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Tissue culture: This is where s few plant cells are put in a growth medium with hormones, and they grow into new plants plants, clones of the parent plant. These plants can be made quickly, in very little space and all year.

Cuttings: This is where you take cutting from a good parent plant, and then plant them to produce genetically identical copies (clones) of the parent plant. These plants can be produced very quickly and cheaply.

Embryo transplants: Farmers produce cloned offspring from their best (prize) bull and cow. Sperm cells are taken from a 'good bull' and egg cells are taken from a 'good cow'. The sperm is artificially fertilised with an egg cell. The embryo that develops is then split many times (to form clones) before any cells become specialised. These cloned embryos are implanted into lots of other cows where they grow into baby calves (which are genetically identical to each other).

Adult cell cloning: Involves taking an unfertilised egg and removing its nucleus (the genetic material) and inserting a complete set of chromosomes from an adult body cell ino the 'empty' egg cell. The egg cell is then stimulated by an electric shock, which makes it divide. Then gets implanted into a surrogate mother when the embryo is a ball of tiny cells.

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Genetic Engineering

Genetic engineering uses enzymes to cut out and paste genes: A useful gene is "cut" from one organism's chromosome using enzymes, Enzymes are then used to cut another organism's chromosome and then insert the useful gene.

Scientists use this method for all sorts of things, (eg. the human insulin gene can be inserted into bacteria to produce human insulin) including animals and plants:

  • GM crops have their genes modified, eg. to make them resistant to viruses, insects or herbicides (chemicals used to kill weeds).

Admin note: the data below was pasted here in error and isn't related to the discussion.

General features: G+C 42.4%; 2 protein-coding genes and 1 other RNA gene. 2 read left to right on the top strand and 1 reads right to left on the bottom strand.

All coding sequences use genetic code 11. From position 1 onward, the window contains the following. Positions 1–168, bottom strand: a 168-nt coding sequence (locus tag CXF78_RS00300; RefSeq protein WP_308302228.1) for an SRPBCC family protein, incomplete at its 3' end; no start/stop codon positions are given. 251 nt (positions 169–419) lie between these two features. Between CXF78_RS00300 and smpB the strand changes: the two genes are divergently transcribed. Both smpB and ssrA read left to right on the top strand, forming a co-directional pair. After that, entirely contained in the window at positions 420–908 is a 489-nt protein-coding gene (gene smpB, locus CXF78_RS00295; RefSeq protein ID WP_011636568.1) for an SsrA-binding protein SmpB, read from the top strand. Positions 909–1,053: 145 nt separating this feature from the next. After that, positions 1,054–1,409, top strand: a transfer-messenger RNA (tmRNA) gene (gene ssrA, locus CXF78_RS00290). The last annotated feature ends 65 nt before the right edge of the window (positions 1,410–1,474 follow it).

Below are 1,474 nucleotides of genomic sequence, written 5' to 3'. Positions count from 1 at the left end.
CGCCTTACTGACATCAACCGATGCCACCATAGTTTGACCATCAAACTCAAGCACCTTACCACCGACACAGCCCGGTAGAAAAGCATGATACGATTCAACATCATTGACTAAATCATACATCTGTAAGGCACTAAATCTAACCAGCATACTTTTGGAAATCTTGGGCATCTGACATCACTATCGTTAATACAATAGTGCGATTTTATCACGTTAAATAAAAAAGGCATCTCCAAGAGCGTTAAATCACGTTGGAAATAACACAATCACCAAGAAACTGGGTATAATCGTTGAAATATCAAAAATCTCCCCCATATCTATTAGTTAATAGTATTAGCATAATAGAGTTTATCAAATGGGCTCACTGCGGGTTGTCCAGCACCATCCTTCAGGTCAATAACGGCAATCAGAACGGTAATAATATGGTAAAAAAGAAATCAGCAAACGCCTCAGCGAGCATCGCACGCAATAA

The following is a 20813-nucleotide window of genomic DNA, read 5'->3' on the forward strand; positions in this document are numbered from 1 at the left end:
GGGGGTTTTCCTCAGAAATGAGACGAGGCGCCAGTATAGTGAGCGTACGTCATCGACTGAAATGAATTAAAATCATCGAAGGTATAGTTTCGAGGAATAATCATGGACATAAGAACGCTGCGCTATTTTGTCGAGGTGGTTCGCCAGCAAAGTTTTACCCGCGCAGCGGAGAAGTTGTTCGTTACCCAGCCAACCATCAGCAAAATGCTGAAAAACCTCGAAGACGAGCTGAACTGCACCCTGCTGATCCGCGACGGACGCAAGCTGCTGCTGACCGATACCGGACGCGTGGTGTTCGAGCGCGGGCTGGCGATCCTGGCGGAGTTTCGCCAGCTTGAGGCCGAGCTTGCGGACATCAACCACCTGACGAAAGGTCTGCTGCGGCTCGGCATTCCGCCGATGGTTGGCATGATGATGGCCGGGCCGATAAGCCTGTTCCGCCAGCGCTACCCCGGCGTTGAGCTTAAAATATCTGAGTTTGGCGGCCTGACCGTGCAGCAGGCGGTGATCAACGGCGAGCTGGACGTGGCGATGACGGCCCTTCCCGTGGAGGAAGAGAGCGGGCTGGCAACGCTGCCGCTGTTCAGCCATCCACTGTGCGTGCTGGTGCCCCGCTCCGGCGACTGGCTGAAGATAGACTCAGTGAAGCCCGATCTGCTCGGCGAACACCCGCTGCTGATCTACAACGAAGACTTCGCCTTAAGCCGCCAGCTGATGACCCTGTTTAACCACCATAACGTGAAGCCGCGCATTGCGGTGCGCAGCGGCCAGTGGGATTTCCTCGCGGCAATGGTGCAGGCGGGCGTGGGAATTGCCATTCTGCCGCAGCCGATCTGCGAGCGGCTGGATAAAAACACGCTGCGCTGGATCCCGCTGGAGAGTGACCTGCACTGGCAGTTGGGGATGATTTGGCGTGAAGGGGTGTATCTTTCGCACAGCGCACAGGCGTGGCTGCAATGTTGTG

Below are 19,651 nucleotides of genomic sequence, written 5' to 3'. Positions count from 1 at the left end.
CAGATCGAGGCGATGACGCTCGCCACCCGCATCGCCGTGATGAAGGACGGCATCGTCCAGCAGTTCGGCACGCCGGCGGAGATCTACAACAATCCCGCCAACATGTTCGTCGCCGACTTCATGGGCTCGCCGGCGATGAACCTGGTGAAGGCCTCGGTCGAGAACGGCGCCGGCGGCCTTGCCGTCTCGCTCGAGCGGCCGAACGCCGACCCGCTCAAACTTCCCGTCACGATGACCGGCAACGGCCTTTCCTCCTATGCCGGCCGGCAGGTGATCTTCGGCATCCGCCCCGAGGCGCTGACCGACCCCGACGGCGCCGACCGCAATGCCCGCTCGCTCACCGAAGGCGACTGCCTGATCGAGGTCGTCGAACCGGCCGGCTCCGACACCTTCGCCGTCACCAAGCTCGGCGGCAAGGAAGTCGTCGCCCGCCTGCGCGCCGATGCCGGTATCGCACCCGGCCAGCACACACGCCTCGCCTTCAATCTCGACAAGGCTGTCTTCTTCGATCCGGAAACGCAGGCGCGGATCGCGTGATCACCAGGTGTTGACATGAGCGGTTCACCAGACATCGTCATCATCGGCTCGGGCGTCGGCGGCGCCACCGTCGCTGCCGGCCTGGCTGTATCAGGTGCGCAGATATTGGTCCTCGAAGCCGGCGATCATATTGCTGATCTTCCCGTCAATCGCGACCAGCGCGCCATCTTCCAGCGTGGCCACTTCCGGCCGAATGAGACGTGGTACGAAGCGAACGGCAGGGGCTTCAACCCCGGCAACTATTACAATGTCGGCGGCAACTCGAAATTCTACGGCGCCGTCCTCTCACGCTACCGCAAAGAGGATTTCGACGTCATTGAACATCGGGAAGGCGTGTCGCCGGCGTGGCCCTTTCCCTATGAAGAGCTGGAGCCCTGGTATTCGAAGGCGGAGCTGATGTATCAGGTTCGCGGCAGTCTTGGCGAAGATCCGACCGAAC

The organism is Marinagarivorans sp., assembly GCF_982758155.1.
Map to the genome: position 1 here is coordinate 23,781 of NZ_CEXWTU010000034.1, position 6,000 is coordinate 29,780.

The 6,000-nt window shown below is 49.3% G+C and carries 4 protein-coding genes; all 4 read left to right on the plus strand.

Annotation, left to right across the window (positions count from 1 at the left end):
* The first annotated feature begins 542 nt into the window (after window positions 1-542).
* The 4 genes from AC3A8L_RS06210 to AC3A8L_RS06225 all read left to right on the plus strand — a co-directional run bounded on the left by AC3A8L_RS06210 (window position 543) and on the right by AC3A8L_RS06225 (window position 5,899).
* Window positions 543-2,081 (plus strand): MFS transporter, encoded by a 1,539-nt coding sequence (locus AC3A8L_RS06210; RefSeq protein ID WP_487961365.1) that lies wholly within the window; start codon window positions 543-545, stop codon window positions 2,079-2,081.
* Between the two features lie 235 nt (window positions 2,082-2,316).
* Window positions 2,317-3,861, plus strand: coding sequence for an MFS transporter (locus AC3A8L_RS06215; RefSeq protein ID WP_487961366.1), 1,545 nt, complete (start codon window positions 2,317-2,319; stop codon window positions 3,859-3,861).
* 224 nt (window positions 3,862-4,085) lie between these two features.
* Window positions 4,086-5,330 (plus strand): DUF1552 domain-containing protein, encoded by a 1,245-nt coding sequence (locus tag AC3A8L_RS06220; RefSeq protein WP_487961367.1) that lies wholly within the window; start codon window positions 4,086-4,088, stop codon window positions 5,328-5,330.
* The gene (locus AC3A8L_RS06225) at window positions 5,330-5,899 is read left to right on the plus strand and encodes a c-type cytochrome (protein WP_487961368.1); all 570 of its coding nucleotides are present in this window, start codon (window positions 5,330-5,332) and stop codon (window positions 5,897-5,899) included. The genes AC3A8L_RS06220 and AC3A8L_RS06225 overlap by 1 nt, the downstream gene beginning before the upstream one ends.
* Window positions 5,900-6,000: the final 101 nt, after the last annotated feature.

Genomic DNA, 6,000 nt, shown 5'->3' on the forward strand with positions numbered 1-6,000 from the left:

• GM crops can increase the yield of a crop, making more food.

Pros and Cons: GM crops could..

  • affect the number of weeds and flowers (and so the population of insects).
  • be engineered to contain nutrients that's missing in some people's diets.
  • let the transplanted genes get out in the natural environment, eg. the herbicide gene could get picked up by weeds making a new variety that does't get affected by weed killer.

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Darwin's idea...

Natural selection: A natural process where organisms with genetic characteristics best suited to their environment survive to reproduce and pass on their genes to the next generation.

Not everyone agreed with Darwin:

  • It was against religious beliefs.
  • There wasn't enough evidence to back up his theory.
  • He couldn't give a good explanation for why these new useful characteristics appeared or how organisms passed them on to their offspring.

Lamrack argued that if a characteristic was used alot by an organism it would become more developed during its lifetime, and that these characteristics would be then passed down to their offspring.

Mutations: A change in an organisms DNA.

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Benjamin Allen

Hope this helps anyone doing B1.


thank you this really helped :)


This was extremely helpful, thank you! :)


Thank you very much.its very understandable notes _


This is soooo usefull.  Your a savour. Thank you